Also, kind-of-random, but a Chinese student complained about not being able to see the videos because they were posted from YouTube…
Addressing criticism on MOOCs
A big criticism is that MOOCs cannot replace professor-student interactions, discussion and lab classes, and so forth, and I agree with this. However, MOOCs are off to a great start, because they provide at least a bare-bones lecture class to many people who would not otherwise have access to this education.
I don’t believe in the end goal of MOOCs completely replacing our educational system. I do think that moving lectures and simple assessments online to MOOCs frees time for professor-student interaction and the rest of the (fuzzily-defined) “college experience.” With information technology, it is simply not cost-efficient to have 1000 professors from many universities spending 100s of hours teaching classes which might have 60% material in common.Universities are not made obsolete, but they need to adapt their educational practices by focusing on doing in-class what cannot be done online.
A good example is how the pilot 6.002x group at MIT last year met in person and interacted with the professor–thus in a sense, getting the most out of both MOOCs and from being on campus. Alternatively, as in Marovich’s article, one could follow the model of a small online course, where teachers can interact one-on-one in the online space. Ideally I see some melding of a MOOC and a small-group on-campus experience.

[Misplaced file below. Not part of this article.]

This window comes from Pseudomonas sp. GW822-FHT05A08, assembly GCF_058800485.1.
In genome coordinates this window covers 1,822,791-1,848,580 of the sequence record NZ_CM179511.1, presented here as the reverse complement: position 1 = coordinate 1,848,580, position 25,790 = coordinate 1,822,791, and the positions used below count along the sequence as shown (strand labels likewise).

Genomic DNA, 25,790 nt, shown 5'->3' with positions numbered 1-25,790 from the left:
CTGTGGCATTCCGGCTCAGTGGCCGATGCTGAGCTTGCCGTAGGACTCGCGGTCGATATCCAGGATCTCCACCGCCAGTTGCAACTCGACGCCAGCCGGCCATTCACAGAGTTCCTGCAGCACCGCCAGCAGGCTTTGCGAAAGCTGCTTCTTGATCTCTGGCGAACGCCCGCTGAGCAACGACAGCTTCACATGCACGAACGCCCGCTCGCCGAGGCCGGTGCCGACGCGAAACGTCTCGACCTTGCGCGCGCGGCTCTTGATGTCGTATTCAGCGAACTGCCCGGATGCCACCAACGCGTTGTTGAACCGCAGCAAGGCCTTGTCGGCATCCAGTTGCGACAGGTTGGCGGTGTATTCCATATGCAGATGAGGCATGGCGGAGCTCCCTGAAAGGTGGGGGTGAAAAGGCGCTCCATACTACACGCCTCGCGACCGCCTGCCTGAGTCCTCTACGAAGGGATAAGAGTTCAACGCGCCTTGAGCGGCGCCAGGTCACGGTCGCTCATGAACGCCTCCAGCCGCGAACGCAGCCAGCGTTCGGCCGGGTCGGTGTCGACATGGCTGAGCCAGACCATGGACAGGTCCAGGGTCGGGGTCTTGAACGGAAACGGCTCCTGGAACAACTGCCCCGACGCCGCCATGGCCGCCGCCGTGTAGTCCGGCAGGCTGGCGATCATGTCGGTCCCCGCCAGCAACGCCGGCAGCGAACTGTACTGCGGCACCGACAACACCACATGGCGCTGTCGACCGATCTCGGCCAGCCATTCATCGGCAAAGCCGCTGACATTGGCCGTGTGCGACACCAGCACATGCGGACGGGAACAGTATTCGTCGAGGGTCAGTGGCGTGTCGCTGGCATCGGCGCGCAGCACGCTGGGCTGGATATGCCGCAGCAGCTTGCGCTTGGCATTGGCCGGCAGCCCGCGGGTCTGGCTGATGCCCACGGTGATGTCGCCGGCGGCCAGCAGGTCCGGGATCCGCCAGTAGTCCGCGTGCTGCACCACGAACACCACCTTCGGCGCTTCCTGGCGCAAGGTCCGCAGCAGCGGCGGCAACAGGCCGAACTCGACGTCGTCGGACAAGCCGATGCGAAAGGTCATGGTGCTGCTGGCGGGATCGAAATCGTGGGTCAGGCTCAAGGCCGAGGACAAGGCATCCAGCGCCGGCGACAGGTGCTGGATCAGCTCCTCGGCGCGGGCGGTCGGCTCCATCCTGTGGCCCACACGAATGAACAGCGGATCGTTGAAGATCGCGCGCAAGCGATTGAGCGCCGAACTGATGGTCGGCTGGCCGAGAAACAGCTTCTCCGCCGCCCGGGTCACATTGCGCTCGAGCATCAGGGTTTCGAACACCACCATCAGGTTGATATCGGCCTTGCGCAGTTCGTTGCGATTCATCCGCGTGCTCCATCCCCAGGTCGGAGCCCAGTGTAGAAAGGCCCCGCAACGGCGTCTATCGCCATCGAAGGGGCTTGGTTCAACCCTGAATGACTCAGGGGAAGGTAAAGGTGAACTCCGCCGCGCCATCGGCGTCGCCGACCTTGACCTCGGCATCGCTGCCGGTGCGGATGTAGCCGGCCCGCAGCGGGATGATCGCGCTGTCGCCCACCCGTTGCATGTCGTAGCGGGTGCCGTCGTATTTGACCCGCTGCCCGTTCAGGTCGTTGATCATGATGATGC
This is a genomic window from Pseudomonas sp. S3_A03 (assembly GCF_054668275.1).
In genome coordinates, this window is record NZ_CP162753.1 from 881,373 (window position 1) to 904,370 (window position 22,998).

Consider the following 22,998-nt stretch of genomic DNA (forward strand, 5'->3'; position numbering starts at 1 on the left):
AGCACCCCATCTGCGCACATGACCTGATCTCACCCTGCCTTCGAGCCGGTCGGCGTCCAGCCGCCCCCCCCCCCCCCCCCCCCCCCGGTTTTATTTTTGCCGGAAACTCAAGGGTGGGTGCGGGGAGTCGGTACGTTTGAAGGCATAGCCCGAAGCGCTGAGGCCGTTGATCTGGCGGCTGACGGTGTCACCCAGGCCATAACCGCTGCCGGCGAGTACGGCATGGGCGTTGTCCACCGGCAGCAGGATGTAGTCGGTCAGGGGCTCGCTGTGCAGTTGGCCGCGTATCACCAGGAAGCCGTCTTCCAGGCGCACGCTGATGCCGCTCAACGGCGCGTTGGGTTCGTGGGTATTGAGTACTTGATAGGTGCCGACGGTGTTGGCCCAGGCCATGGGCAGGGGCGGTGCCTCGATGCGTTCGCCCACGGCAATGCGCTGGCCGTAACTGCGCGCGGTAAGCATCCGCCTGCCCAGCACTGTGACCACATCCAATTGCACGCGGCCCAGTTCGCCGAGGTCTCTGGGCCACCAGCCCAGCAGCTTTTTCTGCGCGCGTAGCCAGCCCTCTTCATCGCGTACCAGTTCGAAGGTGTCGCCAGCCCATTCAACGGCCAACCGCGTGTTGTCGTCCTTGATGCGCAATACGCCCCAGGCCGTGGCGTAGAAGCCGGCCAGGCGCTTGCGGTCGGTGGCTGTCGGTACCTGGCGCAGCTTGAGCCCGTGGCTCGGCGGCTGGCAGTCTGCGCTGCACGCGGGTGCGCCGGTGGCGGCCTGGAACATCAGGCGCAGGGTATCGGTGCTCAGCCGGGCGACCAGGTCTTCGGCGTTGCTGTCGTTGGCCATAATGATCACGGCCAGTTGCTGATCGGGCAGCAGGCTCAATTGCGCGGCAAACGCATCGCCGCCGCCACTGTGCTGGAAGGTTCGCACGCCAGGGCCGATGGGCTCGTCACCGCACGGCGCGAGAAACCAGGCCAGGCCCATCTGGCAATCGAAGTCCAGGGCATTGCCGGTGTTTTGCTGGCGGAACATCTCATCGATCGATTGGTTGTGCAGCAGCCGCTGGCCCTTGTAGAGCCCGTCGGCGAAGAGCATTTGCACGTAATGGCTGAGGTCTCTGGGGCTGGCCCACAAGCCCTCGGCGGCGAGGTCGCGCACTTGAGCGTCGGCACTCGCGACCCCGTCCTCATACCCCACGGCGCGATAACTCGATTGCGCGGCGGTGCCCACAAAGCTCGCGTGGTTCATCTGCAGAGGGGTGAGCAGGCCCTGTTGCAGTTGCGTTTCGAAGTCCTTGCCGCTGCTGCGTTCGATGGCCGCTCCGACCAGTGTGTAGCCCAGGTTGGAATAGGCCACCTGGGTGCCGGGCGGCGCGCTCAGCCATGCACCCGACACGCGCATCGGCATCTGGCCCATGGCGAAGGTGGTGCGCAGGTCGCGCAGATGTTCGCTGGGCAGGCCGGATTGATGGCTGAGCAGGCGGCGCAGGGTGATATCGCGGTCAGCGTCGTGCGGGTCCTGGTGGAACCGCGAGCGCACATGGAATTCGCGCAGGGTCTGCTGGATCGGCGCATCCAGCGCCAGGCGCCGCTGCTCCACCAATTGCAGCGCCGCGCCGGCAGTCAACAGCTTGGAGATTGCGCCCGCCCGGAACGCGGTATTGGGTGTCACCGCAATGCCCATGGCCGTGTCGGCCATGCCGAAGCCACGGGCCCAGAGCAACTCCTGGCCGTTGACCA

In response to a quote from this discussion
“But if I were president of a mid-tier university, I would be looking over my shoulder very nervously right now, because if a leading university offers a free circuits course, it becomes a real question whether other universities need to develop a circuits course.”
My solution is to modify the system so that a MOOC course (or part of the MOOC) is part of a class. Rather than having its professors waste time to develop a circuits course that has already been done (they could if they think they would do it better than MITx…), they could use these online materials, and then just add labs, discussions, focus on special topics, and so forth not present in the MOOC. This brings a “remixing” spirit to curriculum design.
A more serious issue with MOOCs is that they are geared towards students who already “know” how to learn, and do not motivate students who are struggling or disillusioned with learning in the first place. As mentioned in a study,
While all types of students in the study suffered decrements in performance in online courses, some struggled more than others to adapt: males, younger students, Black students, and students with lower grade point averages.
Unless MOOCs provide scaffolding for disadvantaged learners, online education will not be the equalizer we are hoping for.